ShareThis Page

Forum addresses Affordable Care Act

| Monday, Oct. 7, 2013, 11:41 p.m.
Guy Wathen | Tribune-Review
Holly D'Amico, director of medical resources for Excela Health Systems, answers a question during a town hall forum on the Affordable Care Act in Westmoreland County Community College on Monday, Oct. 7, 2013.

Since her divorce, Rhonda Marshall has struggled to pay $480 a month for health insurance and hopes to find a more affordable plan through the online marketplace mandated by the Affordable Care Act.

“I got on (healthcare.gov) two nights ago,” Marshall, 54, of Latrobe said on Monday before the start of a town hall forum on the new law at Westmoreland County Community College's Youngwood campus. About 70 people attended.

It was the eighth forum held in recent months, said Bill McKendree, lead counselor of the Allegheny County APPRISE Program, who served as moderator. APPRISE is the state's free health insurance counseling program.

Awaiting her fourth surgery for a pre-existing condition she declined to discuss, Marshall said the law appeals to her because she can't be refused coverage or charged more because of her health.

In Westmoreland County, a single person making $23,000 a year could pay as little as $120 a month for health care coverage under the act, said Erin Ninehouser, education and outreach director of the Pennsylvania Health Access Network. A family of four making $45,000 would pay about $220 for a silver-level plan.

The act, which took effect Oct. 1, will have a major impact on hospitals and doctors, said Holly D'Amico, director of medical resources for Excela Health Systems.

Under the law, hospitals will “manage acute conditions and transition patients to other facilities, like a nursing home,” she said.

That has been the practice for some time, resulting in a decline in “inpatient utilization,” D'Amico said.

Patients can expect to see more nurse practitioners and physician assistants.

“More of the less complicated medical needs will be handled by someone other than a physician,” she said.

The Affordable Care Act requires states to provide access to the online marketplace, called an exchange, where individuals and small businesses may compare, select and purchase private health insurance policies that offer a minimum level of coverage.

Policies must cover a package of necessary health benefits that include hospitalization, emergency services and mental health treatments, along with annual wellness checkups and other preventative screenings.

Because of the government shutdown and computer glitches, many people had difficulties accessing the marketplace website when it opened on Oct. 1. The marketplace is accessible by phone at 800-318-2596.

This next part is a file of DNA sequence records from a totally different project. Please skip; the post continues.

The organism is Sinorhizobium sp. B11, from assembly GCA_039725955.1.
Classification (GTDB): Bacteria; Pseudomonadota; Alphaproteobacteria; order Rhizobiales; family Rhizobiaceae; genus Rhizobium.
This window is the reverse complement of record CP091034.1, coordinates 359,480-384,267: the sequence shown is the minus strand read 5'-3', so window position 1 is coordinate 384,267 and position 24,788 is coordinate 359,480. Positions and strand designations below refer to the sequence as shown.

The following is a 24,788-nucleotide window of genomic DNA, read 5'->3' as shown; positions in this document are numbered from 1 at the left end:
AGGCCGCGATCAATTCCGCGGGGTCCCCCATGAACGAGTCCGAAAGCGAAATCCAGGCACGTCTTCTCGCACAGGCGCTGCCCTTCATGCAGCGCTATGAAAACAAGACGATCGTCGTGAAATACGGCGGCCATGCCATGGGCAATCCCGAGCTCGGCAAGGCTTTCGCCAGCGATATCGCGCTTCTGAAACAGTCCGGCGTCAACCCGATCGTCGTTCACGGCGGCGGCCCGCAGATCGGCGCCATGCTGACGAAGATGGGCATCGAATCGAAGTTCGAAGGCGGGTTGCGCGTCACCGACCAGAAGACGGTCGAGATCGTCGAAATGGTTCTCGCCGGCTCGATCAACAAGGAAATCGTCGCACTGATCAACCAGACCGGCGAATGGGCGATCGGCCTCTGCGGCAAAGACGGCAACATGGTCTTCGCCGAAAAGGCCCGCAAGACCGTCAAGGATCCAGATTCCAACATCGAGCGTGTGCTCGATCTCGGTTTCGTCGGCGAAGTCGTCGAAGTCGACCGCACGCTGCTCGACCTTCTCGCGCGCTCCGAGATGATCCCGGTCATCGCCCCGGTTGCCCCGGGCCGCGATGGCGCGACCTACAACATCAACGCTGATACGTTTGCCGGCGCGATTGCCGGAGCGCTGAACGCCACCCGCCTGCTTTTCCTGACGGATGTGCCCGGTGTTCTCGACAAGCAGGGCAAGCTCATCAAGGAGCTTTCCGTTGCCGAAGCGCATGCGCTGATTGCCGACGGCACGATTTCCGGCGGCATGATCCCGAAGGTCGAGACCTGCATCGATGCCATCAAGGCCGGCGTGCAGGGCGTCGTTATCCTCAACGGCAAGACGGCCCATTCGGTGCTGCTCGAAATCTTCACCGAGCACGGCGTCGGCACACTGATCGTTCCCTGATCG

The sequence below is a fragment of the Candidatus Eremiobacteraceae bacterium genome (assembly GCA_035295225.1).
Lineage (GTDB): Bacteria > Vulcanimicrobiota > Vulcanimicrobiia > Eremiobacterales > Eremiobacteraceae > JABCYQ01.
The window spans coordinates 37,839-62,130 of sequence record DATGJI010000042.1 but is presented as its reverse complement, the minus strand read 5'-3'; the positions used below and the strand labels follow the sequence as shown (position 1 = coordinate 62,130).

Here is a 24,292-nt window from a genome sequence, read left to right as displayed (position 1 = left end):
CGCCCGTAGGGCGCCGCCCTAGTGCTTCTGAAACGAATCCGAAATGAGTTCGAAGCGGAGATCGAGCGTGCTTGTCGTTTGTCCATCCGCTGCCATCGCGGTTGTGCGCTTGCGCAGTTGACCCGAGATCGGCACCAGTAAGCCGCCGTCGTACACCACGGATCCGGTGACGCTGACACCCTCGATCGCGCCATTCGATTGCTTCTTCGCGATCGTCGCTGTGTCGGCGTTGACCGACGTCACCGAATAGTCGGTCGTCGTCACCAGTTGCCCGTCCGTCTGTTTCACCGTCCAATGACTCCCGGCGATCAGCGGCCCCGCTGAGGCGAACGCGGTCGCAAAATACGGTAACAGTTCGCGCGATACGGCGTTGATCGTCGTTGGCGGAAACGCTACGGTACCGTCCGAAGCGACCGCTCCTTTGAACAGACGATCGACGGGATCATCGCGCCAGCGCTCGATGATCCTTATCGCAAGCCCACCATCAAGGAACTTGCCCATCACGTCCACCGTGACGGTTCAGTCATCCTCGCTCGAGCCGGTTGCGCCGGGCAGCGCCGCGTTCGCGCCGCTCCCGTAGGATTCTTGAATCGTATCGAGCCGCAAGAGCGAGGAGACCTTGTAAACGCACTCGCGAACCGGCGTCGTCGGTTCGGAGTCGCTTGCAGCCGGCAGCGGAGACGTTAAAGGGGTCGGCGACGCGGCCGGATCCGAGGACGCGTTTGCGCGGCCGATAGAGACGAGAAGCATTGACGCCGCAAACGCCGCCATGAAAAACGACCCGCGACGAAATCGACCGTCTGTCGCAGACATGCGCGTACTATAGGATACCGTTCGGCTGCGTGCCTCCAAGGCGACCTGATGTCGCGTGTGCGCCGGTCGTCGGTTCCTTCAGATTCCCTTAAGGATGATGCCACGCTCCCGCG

Customers who sign up before Dec. 15 will have coverage beginning Jan. 1. Customers have until the end of March to sign up to avoid tax penalties.

Even though she has insurance, 83-year-old Delores Corbet of West Newton worries about how the new law will impact her.

“I think all insurances are going to go up,” Corbet said. “Somewhere down the line, they're going to say you have to have this, or that.”

The Obama administration hopes to sign up 7 million people during the first year and aims to eventually sign up at least half of the nearly 50 million Americans who are uninsured through an expansion of Medicaid or government-subsidized plans.

Gov. Tom Corbett has joined some other Republican governors in rejecting Medicaid expansion. He has proposed an alternative that would use the expansion money in Pennsylvania to buy insurance for the poor in the private market.

Craig Smith is a staff writer for Trib Total Media. He can be reached at 412-380-5646 or csmith@tribweb.com.

TribLIVE commenting policy

You are solely responsible for your comments and by using TribLive.com you agree to our Terms of Service.

We moderate comments. Our goal is to provide substantive commentary for a general readership. By screening submissions, we provide a space where readers can share intelligent and informed commentary that enhances the quality of our news and information.

While most comments will be posted if they are on-topic and not abusive, moderating decisions are subjective. We will make them as carefully and consistently as we can. Because of the volume of reader comments, we cannot review individual moderation decisions with readers.

We value thoughtful comments representing a range of views that make their point quickly and politely. We make an effort to protect discussions from repeated comments either by the same reader or different readers

We follow the same standards for taste as the daily newspaper. A few things we won't tolerate: personal attacks, obscenity, vulgarity, profanity (including expletives and letters followed by dashes), commercial promotion, impersonations, incoherence, proselytizing and SHOUTING. Don't include URLs to Web sites.

We do not edit comments. They are either approved or deleted. We reserve the right to edit a comment that is quoted or excerpted in an article. In this case, we may fix spelling and punctuation.

We welcome strong opinions and criticism of our work, but we don't want comments to become bogged down with discussions of our policies and we will moderate accordingly.

We appreciate it when readers and people quoted in articles or blog posts point out errors of fact or emphasis and will investigate all assertions. But these suggestions should be sent via e-mail. To avoid distracting other readers, we won't publish comments that suggest a correction. Instead, corrections will be made in a blog post or in an article.